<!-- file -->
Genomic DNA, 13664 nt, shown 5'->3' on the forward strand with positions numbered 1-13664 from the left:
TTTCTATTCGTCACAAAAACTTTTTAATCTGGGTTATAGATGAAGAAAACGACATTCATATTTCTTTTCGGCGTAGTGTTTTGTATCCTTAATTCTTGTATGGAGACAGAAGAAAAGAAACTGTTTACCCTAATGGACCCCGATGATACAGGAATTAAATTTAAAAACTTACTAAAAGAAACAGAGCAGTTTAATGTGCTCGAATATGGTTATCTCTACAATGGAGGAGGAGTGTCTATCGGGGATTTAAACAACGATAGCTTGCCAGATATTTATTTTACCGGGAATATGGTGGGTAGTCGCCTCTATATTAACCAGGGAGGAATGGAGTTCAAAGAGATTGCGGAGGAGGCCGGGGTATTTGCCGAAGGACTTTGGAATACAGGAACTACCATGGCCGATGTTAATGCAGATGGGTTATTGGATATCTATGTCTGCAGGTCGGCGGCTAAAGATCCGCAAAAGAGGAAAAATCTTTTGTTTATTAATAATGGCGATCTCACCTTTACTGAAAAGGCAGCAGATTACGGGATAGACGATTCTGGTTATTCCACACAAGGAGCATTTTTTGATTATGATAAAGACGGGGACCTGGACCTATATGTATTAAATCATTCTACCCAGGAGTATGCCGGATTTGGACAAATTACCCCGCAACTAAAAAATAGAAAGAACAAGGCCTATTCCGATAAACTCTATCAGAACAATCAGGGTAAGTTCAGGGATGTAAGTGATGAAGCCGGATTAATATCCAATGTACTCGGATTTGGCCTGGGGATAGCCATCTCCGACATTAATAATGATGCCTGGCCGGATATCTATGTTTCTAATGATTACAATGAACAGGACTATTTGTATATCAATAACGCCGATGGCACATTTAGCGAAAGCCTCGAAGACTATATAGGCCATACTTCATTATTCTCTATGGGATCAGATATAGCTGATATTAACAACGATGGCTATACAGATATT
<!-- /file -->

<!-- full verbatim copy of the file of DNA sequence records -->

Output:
Genomic DNA, 13664 nt, shown 5'->3' on the forward strand with positions numbered 1-13664 from the left:
TTTCTATTCGTCACAAAAACTTTTTAATCTGGGTTATAGATGAAGAAAACGACATTCATATTTCTTTTCGGCGTAGTGTTTTGTATCCTTAATTCTTGTATGGAGACAGAAGAAAAGAAACTGTTTACCCTAATGGACCCCGATGATACAGGAATTAAATTTAAAAACTTACTAAAAGAAACAGAGCAGTTTAATGTGCTCGAATATGGTTATCTCTACAATGGAGGAGGAGTGTCTATCGGGGATTTAAACAACGATAGCTTGCCAGATATTTATTTTACCGGGAATATGGTGGGTAGTCGCCTCTATATTAACCAGGGAGGAATGGAGTTCAAAGAGATTGCGGAGGAGGCCGGGGTATTTGCCGAAGGACTTTGGAATACAGGAACTACCATGGCCGATGTTAATGCAGATGGGTTATTGGATATCTATGTCTGCAGGTCGGCGGCTAAAGATCCGCAAAAGAGGAAAAATCTTTTGTTTATTAATAATGGCGATCTCACCTTTACTGAAAAGGCAGCAGATTACGGGATAGACGATTCTGGTTATTCCACACAAGGAGCATTTTTTGATTATGATAAAGACGGGGACCTGGACCTATATGTATTAAATCATTCTACCCAGGAGTATGCCGGATTTGGACAAATTACCCCGCAACTAAAAAATAGAAAGAACAAGGCCTATTCCGATAAACTCTATCAGAACAATCAGGGTAAGTTCAGGGATGTAAGTGATGAAGCCGGATTAATATCCAATGTACTCGGATTTGGCCTGGGGATAGCCATCTCCGACATTAATAATGATGCCTGGCCGGATATCTATGTTTCTAATGATTACAATGAACAGGACTATTTGTATATCAATAACGCCGATGGCACATTTAGCGAAAGCCTCGAAGACTATATAGGCCATACTTCATTATTCTCTATGGGATCAGATATAGCTGATATTAACAACGATGGCTATACAGATATT